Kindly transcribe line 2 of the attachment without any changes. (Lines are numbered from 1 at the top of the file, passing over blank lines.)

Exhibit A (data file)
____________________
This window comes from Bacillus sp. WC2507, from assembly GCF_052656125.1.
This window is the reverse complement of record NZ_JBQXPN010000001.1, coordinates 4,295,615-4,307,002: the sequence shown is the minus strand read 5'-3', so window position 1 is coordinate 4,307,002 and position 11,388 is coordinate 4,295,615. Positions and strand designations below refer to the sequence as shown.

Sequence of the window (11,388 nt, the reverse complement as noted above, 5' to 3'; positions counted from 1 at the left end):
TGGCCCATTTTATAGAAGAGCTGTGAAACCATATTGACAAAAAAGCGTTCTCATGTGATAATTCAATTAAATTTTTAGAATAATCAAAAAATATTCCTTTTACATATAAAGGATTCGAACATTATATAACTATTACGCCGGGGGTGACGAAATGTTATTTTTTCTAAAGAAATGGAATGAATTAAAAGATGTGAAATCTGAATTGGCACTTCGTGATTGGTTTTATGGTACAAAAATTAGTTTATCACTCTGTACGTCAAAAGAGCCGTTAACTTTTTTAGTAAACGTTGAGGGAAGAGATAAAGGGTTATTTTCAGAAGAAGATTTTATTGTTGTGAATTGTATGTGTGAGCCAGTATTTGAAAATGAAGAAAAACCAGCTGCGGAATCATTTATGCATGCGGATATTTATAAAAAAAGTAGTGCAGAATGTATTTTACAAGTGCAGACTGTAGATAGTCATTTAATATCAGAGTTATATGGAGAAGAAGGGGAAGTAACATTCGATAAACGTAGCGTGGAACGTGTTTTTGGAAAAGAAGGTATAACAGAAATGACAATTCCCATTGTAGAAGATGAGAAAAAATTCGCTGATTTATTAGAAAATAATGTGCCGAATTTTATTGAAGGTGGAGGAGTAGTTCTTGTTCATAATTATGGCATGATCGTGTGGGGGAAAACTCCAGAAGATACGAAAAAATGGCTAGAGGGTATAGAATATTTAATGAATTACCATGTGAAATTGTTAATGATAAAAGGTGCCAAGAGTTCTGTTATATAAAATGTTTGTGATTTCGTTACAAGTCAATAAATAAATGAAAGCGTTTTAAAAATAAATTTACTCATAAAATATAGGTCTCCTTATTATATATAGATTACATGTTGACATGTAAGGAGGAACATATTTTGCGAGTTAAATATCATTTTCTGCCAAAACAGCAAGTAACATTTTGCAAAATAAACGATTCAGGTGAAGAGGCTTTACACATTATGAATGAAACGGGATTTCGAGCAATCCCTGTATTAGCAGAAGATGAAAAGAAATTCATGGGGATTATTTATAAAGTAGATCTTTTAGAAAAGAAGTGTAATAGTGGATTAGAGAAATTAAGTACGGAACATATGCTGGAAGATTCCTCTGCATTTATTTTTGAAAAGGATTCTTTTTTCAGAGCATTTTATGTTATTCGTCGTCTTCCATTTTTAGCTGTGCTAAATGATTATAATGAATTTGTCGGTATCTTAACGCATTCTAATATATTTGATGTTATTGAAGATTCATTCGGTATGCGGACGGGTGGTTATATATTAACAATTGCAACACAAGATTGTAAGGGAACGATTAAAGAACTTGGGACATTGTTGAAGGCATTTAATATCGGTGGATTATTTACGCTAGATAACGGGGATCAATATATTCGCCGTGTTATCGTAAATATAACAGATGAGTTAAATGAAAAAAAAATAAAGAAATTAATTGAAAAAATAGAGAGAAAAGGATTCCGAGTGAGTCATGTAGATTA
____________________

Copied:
This window is the reverse complement of record NZ_JBQXPN010000001.1, coordinates 4,295,615-4,307,002: the sequence shown is the minus strand read 5'-3', so window position 1 is coordinate 4,307,002 and position 11,388 is coordinate 4,295,615. Positions and strand designations below refer to the sequence as shown.